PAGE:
Let's just hope no-one will run this across multiple threads (though Text::Template will probably break on that anyway).

    update: spelling

    update2: now that I think about it, it's probably a lot better to just call {$app->template('filename')} in the template.

      Hmm, I did go the long way to do it, didn't I? :)
      Thanks for the idea.

      sub foo { print "hi mom\n"; my $ptr = \&foo; *foo=sub { print "that was unneccessary:"; $ptr->(); }; } foo(); foo();

      Hmm, more Perl voodoo. I like it.

        Using your subroutine, try running
        foo(); foo(); foo(); foo();
        or for the really dangerous,
        foo() for (1..1000);
Re: Functional Programming & method rewriting
by diotalevi (Canon) on Oct 28, 2004 at 21:40 UTC
    I object. There are no method calls in this meditation.

      Hmm, hmmm, I'm not listening :)

Re: Functional Programming & method rewriting
by sleepingsquirrel (Hermit) on Oct 28, 2004 at 23:31 UTC
Re: Functional Programming & method rewriting
by revdiablo (Prior) on Oct 28, 2004 at 23:59 UTC
    my ($just_once,$and_later) = @_;

    Why is it called $just_once if it executes every time?

      If you use it more than once, it whines and complains :) just_once does it keep the original form before it no longer works as advertised.

      I used to have it running warn() for the second function.

        If you use it more than once, it whines and complains ... I used to have it running warn() for the second function.

        Oh, I see. If you use the sub more than once, you get a custom complaint, which is defined by the second coderef.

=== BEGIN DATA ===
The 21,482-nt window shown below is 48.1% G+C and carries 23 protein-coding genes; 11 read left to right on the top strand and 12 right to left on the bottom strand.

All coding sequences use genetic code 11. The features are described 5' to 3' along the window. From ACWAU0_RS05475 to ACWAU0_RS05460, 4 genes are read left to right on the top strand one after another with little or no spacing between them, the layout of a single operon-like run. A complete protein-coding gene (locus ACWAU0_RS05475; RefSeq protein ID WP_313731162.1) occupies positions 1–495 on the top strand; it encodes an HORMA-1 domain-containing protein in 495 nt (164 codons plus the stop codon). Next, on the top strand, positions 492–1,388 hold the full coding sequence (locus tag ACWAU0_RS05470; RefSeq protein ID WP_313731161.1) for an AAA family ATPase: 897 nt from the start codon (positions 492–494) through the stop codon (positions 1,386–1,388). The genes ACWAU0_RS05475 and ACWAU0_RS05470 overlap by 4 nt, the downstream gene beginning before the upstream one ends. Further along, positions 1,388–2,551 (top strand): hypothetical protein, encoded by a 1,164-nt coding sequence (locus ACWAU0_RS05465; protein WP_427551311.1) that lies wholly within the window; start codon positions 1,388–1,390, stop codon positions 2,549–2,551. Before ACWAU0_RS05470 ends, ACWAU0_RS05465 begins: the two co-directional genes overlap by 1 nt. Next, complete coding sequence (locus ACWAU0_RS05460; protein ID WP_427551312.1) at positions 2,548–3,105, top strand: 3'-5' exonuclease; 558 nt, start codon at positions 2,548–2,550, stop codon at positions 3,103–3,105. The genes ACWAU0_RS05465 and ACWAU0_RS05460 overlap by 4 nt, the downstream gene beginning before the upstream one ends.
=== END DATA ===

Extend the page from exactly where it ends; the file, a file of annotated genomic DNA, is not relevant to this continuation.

That seems a bit odd to me. I would probably make it only execute the first one once, and then have a standard warning thereafter. If it was necessary to have a custom message, I'd pass it in as a string argument, not another coderef. But perhaps your approach makes more sense for what you're doing.

        Or maybe you're just doing this to have fun with closures, in which case I'm putting entirely too much thought into the whole thing. :-)

Re: Functional Programming & method rewriting
by Velaki (Chaplain) on Oct 29, 2004 at 04:24 UTC

    I like the FP style, but would a double-closure be an application of the factory design pattern; and if so, would a generalized closure generator be an implemented abstract factory?

    Musing,
    -v
    "Perl. There is no substitute."
      would a double-closure be an application of the factory design pattern

      I am sorry to pick nits, but this is something that seems to be confused a lot. I wouldn't really call this a double closure. It's just a closure that uses anonymous subroutines. The inner subroutines are not stored anywhere, so they don't have a chance to close around their lexical environment.

        Nope, they close very briefly around @args, as wrong as that is, they do. Whether they are used once or twice or thrice is indifferent to the fact that @args is lexically picked up.
      maybe it's a factory factory.
Re: Functional Programming & method rewriting
by kappa (Chaplain) on Oct 29, 2004 at 09:58 UTC
    You call $just_once and $and_later passing them @args which is always empty and is not used inside :) Don't get bored yet ;)
      " You call $just_once and $and_later passing them @args which is always empty"

      Not true, it's always empty in THIS CASE of what prefix_later is called with, but not all cases. Think generically... I do need to replace shift() with @_ though, as someone already pointed out.